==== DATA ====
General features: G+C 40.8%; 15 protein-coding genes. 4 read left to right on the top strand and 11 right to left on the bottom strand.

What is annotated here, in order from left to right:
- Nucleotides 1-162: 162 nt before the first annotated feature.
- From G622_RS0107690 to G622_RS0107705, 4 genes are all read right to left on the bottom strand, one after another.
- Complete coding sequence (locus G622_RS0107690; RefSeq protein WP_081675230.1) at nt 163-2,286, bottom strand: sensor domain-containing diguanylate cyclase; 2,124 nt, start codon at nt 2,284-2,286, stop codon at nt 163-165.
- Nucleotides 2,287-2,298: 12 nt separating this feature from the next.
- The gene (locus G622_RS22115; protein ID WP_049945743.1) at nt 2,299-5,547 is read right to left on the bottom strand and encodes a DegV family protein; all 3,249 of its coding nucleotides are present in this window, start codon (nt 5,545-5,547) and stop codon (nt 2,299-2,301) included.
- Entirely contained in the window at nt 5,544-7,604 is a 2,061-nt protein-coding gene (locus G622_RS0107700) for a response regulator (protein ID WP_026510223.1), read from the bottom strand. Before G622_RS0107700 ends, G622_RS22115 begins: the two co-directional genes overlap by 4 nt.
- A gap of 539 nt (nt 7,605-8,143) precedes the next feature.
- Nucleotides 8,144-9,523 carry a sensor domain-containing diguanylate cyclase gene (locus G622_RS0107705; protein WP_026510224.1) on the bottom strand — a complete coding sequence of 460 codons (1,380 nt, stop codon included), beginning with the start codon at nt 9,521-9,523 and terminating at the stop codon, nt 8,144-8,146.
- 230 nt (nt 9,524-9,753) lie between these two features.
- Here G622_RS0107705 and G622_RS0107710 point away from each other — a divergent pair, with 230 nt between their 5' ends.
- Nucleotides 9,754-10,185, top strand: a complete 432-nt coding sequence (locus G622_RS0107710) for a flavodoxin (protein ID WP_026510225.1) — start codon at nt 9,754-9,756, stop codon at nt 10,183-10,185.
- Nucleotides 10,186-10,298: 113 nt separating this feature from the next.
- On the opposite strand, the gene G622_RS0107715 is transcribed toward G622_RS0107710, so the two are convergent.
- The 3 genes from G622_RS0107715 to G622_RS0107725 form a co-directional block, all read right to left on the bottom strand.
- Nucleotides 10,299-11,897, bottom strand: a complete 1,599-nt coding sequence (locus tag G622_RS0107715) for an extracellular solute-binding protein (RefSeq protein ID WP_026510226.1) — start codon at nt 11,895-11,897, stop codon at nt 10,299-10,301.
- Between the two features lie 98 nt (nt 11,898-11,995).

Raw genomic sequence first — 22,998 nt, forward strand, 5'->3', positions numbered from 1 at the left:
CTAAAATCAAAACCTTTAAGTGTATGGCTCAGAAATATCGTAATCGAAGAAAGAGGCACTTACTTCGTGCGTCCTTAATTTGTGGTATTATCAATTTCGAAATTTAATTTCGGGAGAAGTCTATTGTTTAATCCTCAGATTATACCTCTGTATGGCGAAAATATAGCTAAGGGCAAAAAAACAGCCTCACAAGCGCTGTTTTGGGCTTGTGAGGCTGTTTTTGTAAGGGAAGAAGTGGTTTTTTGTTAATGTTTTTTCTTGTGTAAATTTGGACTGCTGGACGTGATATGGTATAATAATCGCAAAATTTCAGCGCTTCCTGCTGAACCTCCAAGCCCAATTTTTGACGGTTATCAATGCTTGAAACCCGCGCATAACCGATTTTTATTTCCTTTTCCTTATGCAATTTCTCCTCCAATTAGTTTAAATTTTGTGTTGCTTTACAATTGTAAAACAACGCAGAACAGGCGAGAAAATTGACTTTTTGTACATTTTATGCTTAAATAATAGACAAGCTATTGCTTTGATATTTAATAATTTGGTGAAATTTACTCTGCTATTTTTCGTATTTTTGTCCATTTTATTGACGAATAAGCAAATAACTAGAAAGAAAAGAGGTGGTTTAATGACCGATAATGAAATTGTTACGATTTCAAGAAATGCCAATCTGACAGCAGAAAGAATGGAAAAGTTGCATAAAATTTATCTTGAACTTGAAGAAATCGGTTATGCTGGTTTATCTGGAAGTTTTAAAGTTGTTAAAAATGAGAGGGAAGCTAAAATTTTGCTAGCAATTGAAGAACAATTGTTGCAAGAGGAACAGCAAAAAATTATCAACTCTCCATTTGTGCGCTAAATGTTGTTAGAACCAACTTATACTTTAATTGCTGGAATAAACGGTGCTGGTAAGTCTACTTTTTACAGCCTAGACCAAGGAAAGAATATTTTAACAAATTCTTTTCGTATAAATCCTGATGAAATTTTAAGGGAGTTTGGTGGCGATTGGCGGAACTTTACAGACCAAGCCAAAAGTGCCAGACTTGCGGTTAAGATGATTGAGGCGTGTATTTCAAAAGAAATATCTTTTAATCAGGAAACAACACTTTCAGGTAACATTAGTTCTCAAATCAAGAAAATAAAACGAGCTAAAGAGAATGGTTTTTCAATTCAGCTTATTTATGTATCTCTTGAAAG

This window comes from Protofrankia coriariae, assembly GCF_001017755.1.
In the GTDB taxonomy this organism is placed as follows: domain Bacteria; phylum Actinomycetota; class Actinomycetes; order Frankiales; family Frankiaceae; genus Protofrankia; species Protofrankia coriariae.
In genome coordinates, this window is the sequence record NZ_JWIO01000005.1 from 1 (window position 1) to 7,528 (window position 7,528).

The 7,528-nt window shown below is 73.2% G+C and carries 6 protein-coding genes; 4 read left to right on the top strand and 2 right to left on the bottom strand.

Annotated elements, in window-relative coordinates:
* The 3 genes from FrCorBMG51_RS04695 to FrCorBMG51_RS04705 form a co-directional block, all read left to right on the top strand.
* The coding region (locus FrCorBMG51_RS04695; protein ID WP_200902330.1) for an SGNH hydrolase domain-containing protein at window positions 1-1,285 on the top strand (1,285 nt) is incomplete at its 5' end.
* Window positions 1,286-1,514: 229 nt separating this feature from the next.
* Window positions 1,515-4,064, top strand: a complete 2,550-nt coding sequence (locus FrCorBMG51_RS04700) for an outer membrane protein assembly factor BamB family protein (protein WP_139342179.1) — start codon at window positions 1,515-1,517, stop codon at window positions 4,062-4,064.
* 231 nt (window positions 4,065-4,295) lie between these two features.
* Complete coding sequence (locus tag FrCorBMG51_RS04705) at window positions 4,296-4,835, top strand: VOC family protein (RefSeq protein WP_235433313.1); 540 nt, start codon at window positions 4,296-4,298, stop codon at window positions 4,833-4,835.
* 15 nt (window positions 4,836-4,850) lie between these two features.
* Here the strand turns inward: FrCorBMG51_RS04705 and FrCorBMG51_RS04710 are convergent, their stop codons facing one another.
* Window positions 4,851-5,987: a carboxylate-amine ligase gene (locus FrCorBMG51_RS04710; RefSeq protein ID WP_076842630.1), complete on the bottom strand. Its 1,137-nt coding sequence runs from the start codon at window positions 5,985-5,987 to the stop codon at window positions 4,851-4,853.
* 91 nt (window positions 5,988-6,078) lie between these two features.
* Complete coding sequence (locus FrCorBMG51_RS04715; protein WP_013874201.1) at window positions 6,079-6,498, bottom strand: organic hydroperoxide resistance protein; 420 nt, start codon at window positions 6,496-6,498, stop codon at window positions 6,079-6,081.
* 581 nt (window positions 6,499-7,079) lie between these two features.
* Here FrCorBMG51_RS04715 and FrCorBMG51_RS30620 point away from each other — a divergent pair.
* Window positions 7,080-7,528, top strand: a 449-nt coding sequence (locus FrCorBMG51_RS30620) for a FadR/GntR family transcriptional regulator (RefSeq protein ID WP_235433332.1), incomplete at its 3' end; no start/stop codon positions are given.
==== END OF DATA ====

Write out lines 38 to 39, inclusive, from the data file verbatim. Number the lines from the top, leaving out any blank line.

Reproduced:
* Here FrCorBMG51_RS04715 and FrCorBMG51_RS30620 point away from each other — a divergent pair.
* Window positions 7,080-7,528, top strand: a 449-nt coding sequence (locus FrCorBMG51_RS30620) for a FadR/GntR family transcriptional regulator (RefSeq protein ID WP_235433332.1), incomplete at its 3' end; no start/stop codon positions are given.